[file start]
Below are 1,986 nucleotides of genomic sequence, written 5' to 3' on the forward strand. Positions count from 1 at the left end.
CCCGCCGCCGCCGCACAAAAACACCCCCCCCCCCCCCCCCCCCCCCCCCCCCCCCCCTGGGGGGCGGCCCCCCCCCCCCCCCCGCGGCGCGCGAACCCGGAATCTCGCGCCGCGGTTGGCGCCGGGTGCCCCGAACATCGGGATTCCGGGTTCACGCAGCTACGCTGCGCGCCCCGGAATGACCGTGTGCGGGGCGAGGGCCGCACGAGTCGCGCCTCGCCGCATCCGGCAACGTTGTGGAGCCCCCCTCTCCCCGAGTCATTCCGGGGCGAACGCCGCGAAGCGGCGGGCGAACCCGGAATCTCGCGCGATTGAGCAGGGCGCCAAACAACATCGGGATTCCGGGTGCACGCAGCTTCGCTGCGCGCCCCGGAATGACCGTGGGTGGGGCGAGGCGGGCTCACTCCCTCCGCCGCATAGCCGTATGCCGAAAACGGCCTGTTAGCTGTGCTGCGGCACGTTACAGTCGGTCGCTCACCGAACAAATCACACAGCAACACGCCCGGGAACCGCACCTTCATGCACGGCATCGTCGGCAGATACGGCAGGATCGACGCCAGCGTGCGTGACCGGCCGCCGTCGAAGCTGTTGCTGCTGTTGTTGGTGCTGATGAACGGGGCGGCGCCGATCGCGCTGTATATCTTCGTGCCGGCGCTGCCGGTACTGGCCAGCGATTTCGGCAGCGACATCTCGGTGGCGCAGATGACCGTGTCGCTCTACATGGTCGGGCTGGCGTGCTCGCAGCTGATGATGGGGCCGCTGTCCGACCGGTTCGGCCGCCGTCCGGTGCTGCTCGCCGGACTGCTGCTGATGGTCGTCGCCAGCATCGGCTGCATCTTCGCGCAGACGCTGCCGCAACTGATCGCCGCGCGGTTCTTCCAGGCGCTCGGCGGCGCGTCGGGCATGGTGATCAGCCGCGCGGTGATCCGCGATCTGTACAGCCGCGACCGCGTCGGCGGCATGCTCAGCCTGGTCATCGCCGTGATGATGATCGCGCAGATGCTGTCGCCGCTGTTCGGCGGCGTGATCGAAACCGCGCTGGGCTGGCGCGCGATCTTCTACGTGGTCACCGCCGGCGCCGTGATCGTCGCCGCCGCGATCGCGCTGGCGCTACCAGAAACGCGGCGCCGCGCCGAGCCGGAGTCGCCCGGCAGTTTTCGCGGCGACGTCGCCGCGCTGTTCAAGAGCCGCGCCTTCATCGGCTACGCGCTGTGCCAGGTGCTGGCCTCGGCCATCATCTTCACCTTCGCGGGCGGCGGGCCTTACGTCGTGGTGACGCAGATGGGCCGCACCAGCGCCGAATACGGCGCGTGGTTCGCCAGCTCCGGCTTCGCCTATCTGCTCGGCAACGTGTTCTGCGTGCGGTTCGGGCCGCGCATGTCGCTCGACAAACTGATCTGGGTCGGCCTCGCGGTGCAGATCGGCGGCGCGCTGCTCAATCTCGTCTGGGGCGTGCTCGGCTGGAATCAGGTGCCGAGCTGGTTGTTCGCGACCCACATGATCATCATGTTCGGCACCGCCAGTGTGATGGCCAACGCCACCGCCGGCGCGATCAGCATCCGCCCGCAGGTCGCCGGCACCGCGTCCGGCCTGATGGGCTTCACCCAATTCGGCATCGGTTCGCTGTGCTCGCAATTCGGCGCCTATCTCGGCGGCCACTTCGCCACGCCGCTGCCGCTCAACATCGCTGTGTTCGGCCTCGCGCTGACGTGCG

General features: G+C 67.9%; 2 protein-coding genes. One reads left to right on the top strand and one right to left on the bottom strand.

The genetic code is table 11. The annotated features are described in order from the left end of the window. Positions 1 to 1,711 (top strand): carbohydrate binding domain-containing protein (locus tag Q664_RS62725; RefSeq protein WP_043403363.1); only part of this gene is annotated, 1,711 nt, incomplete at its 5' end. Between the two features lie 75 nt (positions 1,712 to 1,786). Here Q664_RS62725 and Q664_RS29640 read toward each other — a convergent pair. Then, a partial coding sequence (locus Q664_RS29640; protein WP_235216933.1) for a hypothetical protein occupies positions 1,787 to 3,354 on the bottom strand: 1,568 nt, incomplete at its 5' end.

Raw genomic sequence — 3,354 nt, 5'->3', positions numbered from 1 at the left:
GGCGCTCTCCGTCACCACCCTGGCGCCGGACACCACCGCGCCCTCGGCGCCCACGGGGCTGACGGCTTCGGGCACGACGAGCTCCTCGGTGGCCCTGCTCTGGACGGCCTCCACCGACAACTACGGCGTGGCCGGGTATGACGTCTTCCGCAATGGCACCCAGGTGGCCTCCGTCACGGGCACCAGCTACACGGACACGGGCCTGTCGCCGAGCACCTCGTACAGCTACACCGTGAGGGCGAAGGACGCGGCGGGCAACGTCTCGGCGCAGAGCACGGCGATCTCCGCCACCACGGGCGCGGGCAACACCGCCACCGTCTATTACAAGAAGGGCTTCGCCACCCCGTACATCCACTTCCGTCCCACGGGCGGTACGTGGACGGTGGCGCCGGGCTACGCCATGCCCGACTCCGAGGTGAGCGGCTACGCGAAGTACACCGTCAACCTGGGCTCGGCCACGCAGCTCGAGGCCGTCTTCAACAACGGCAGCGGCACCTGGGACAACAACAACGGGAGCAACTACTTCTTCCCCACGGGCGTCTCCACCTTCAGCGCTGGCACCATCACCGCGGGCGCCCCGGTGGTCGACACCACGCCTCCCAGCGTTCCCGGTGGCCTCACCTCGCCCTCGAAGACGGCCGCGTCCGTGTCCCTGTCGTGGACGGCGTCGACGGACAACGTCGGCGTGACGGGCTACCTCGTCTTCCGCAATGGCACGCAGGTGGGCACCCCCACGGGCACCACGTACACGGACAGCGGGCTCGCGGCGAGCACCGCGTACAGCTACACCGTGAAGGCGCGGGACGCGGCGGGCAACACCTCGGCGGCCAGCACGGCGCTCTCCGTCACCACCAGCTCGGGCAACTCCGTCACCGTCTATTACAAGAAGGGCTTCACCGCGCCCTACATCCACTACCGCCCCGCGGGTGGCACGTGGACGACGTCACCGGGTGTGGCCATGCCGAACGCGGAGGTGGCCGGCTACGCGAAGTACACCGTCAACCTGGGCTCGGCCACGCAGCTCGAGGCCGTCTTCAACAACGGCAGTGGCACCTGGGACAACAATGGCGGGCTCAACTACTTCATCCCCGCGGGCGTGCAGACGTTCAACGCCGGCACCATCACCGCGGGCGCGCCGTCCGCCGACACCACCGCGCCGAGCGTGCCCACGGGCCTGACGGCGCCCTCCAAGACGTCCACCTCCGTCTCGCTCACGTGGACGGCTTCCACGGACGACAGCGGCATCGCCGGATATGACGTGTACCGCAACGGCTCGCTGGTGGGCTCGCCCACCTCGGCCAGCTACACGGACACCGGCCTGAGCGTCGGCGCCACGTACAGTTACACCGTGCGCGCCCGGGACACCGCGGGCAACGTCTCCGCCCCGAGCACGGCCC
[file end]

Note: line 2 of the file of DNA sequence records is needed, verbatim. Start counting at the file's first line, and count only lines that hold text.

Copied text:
CCCGCCGCCGCCGCACAAAAACACCCCCCCCCCCCCCCCCCCCCCCCCCCCCCCCCCTGGGGGGCGGCCCCCCCCCCCCCCCCGCGGCGCGCGAACCCGGAATCTCGCGCCGCGGTTGGCGCCGGGTGCCCCGAACATCGGGATTCCGGGTTCACGCAGCTACGCTGCGCGCCCCGGAATGACCGTGTGCGGGGCGAGGGCCGCACGAGTCGCGCCTCGCCGCATCCGGCAACGTTGTGGAGCCCCCCTCTCCCCGAGTCATTCCGGGGCGAACGCCGCGAAGCGGCGGGCGAACCCGGAATCTCGCGCGATTGAGCAGGGCGCCAAACAACATCGGGATTCCGGGTGCACGCAGCTTCGCTGCGCGCCCCGGAATGACCGTGGGTGGGGCGAGGCGGGCTCACTCCCTCCGCCGCATAGCCGTATGCCGAAAACGGCCTGTTAGCTGTGCTGCGGCACGTTACAGTCGGTCGCTCACCGAACAAATCACACAGCAACACGCCCGGGAACCGCACCTTCATGCACGGCATCGTCGGCAGATACGGCAGGATCGACGCCAGCGTGCGTGACCGGCCGCCGTCGAAGCTGTTGCTGCTGTTGTTGGTGCTGATGAACGGGGCGGCGCCGATCGCGCTGTATATCTTCGTGCCGGCGCTGCCGGTACTGGCCAGCGATTTCGGCAGCGACATCTCGGTGGCGCAGATGACCGTGTCGCTCTACATGGTCGGGCTGGCGTGCTCGCAGCTGATGATGGGGCCGCTGTCCGACCGGTTCGGCCGCCGTCCGGTGCTGCTCGCCGGACTGCTGCTGATGGTCGTCGCCAGCATCGGCTGCATCTTCGCGCAGACGCTGCCGCAACTGATCGCCGCGCGGTTCTTCCAGGCGCTCGGCGGCGCGTCGGGCATGGTGATCAGCCGCGCGGTGATCCGCGATCTGTACAGCCGCGACCGCGTCGGCGGCATGCTCAGCCTGGTCATCGCCGTGATGATGATCGCGCAGATGCTGTCGCCGCTGTTCGGCGGCGTGATCGAAACCGCGCTGGGCTGGCGCGCGATCTTCTACGTGGTCACCGCCGGCGCCGTGATCGTCGCCGCCGCGATCGCGCTGGCGCTACCAGAAACGCGGCGCCGCGCCGAGCCGGAGTCGCCCGGCAGTTTTCGCGGCGACGTCGCCGCGCTGTTCAAGAGCCGCGCCTTCATCGGCTACGCGCTGTGCCAGGTGCTGGCCTCGGCCATCATCTTCACCTTCGCGGGCGGCGGGCCTTACGTCGTGGTGACGCAGATGGGCCGCACCAGCGCCGAATACGGCGCGTGGTTCGCCAGCTCCGGCTTCGCCTATCTGCTCGGCAACGTGTTCTGCGTGCGGTTCGGGCCGCGCATGTCGCTCGACAAACTGATCTGGGTCGGCCTCGCGGTGCAGATCGGCGGCGCGCTGCTCAATCTCGTCTGGGGCGTGCTCGGCTGGAATCAGGTGCCGAGCTGGTTGTTCGCGACCCACATGATCATCATGTTCGGCACCGCCAGTGTGATGGCCAACGCCACCGCCGGCGCGATCAGCATCCGCCCGCAGGTCGCCGGCACCGCGTCCGGCCTGATGGGCTTCACCCAATTCGGCATCGGTTCGCTGTGCTCGCAATTCGGCGCCTATCTCGGCGGCCACTTCGCCACGCCGCTGCCGCTCAACATCGCTGTGTTCGGCCTCGCGCTGACGTGCG